Finally, I chose a digital pot that had 2 pots in one chip. That way, I only had to buy 3 of them, and there are fewer pins to worry about overall. They make some that go as high as 6 pots on a single chip. This would be great for my project, since I need exactly 6. However, it was a little too expensive to justify.

The final part I settled on was MCP4251-503E/P, which runs around $0.75 as of this writing.

Hacking the Sacrificial Controller

Now that the parts are on order, it’s time for demolition. The first step of the mouse and keyboard to controller build is disassembling the sacrificial Xbox 360 controller. I took the controller apart and desoldered almost everything on the board. Rumble motors? Trashed. Switches? Trashed. Analog sticks? Also trashed. Some of it was kind of tricky to desolder, and unfortunately I pulled the via for the X button off. (Whoops!) Luckily, this controller has extra programmable buttons, so I just set one of them to be the X button instead.


In place of all the important switch terminals, I put regular male header pins instead. I did this so that I could have a bit more flexibility in how the controller is put together, and so that I could change out the “brains” on the PC control side if I so choose. Some multicolor jumper wires connect the remnants of the controller board to my breadboard, where the custom hardware is.

Wiring the Teensy

The Teensy came with a nice full-color, glossy card explaining all of its pins, and that was a big help. I worked with the digial pots first, wiring them up to the SPI bus.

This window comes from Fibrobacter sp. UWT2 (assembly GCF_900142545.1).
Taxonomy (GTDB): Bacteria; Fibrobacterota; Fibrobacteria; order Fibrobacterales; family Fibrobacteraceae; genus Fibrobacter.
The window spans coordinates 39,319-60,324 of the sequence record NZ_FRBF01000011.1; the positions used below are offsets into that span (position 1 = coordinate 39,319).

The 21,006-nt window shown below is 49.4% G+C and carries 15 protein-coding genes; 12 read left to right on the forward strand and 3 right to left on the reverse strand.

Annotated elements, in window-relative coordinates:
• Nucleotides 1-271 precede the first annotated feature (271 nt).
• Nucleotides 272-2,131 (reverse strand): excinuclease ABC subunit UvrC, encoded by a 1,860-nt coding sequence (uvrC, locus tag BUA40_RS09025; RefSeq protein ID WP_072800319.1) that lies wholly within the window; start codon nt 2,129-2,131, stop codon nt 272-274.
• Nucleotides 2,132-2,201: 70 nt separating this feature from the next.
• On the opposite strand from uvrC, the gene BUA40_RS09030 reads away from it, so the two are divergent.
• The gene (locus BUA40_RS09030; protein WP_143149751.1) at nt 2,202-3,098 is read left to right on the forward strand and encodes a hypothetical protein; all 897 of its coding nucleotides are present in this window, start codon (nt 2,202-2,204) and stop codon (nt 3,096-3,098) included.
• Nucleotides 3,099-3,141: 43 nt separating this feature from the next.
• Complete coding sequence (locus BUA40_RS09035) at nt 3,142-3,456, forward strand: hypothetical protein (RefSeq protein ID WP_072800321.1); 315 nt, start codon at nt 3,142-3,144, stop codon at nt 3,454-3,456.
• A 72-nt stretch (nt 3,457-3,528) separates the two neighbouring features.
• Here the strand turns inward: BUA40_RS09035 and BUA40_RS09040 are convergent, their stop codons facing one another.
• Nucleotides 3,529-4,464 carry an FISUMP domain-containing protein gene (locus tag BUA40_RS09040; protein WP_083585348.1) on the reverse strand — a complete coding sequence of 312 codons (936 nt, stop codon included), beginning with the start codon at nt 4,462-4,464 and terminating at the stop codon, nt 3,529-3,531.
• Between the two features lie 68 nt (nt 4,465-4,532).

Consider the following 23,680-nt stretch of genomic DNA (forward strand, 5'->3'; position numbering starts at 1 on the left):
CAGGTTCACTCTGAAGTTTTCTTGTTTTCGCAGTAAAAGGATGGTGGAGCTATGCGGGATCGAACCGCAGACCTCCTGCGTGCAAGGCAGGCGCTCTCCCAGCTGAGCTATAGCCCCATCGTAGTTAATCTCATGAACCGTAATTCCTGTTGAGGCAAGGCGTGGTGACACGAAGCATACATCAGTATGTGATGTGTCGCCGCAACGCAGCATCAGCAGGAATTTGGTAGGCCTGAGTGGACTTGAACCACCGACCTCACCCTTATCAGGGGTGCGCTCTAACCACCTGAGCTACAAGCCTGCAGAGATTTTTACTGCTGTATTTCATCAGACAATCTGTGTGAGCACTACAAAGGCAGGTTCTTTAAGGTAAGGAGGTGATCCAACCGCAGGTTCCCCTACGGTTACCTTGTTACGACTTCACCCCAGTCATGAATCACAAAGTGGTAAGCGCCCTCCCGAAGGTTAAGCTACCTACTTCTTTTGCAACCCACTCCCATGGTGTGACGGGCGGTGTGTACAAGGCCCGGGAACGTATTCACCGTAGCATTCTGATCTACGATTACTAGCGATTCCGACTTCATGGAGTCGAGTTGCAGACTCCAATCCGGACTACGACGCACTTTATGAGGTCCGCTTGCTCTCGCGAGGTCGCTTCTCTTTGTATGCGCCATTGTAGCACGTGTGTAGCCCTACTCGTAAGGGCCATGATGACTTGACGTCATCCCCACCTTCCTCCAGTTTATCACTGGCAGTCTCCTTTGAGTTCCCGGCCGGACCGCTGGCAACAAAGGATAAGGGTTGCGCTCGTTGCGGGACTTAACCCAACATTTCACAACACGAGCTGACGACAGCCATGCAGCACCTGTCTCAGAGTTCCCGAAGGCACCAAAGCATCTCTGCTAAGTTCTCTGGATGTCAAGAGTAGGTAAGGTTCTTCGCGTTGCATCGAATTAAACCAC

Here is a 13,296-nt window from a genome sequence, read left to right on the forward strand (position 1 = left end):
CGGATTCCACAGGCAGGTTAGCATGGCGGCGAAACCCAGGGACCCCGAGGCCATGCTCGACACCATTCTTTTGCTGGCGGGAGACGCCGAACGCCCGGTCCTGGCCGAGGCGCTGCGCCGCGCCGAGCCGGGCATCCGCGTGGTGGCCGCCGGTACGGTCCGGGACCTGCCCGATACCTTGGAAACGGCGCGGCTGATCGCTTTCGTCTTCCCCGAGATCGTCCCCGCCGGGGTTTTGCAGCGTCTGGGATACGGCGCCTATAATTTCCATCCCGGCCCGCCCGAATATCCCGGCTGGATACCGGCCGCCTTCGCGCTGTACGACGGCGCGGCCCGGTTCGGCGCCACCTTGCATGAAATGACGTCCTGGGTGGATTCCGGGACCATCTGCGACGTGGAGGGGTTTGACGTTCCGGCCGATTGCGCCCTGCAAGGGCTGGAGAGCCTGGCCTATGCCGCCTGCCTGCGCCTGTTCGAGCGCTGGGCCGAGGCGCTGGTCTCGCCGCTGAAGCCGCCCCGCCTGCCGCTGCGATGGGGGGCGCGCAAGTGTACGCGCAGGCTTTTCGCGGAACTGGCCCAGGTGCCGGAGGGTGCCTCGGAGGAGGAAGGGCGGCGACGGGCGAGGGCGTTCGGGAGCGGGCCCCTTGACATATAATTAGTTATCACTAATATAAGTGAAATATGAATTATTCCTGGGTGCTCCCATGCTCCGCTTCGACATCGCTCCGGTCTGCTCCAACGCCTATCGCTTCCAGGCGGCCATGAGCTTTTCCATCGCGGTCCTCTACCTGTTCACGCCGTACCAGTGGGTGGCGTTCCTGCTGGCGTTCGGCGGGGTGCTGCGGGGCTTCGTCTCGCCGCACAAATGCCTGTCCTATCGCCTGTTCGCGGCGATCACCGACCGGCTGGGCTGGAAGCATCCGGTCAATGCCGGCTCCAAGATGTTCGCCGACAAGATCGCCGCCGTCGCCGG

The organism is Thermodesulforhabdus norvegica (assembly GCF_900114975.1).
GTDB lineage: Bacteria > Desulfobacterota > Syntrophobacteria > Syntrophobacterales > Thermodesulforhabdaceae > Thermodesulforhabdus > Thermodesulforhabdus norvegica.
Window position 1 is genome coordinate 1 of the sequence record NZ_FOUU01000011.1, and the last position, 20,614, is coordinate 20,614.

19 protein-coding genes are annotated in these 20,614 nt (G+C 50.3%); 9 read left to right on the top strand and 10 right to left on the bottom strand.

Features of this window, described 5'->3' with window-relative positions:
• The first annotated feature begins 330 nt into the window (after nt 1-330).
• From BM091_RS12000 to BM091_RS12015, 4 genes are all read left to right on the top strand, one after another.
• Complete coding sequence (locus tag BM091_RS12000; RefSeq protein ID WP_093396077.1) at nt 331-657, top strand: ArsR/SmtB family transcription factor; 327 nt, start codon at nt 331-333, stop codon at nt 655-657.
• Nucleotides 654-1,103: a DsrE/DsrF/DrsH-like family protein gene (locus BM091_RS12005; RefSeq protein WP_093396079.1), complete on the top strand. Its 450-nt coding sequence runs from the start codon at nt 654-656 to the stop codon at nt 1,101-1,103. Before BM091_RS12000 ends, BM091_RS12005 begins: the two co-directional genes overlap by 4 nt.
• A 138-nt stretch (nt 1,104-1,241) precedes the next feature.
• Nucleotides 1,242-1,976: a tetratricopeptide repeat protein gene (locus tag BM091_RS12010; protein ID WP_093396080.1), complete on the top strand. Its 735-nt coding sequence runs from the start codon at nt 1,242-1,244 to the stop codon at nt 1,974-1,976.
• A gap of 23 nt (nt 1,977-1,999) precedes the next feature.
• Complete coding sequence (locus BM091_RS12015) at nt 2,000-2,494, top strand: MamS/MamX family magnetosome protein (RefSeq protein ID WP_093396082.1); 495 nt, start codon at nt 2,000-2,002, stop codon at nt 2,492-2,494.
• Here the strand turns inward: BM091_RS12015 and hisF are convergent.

SPI is a serial protocol that has a clock pin, an input pin, and an output pin. There’s also a “chip select” pin, which allows me to reuse the same input/output/clock pins for multiple chips. I pick which chip is going to receive a command by pulling the corresponding chip select pin to ground.

Unfortunately, I had a lot of trouble getting the pots working. A lot of the time, the pots wouldn’t change their values properly, or they’d report success even when I sent down an obviously invalid command.

I eventually suspected that signal integrity was to blame, so I installed some very small caps and resistors to try to mitigate any sort of weirdness introduced by the breadboard or anything else in my system. This improved things immensely, and got me back on track.


The digital switches were connected to the Teensy’s IO pins, and these worked the first time with no issues.

OK, great! Now the Teensy can command the controller. We’re one step closer to being able to use a mouse and keyboard with the Xbox One. Now, we’ve got to write the software.

Onward to Part 3: Software Design

Prev Page 2 of 4 Next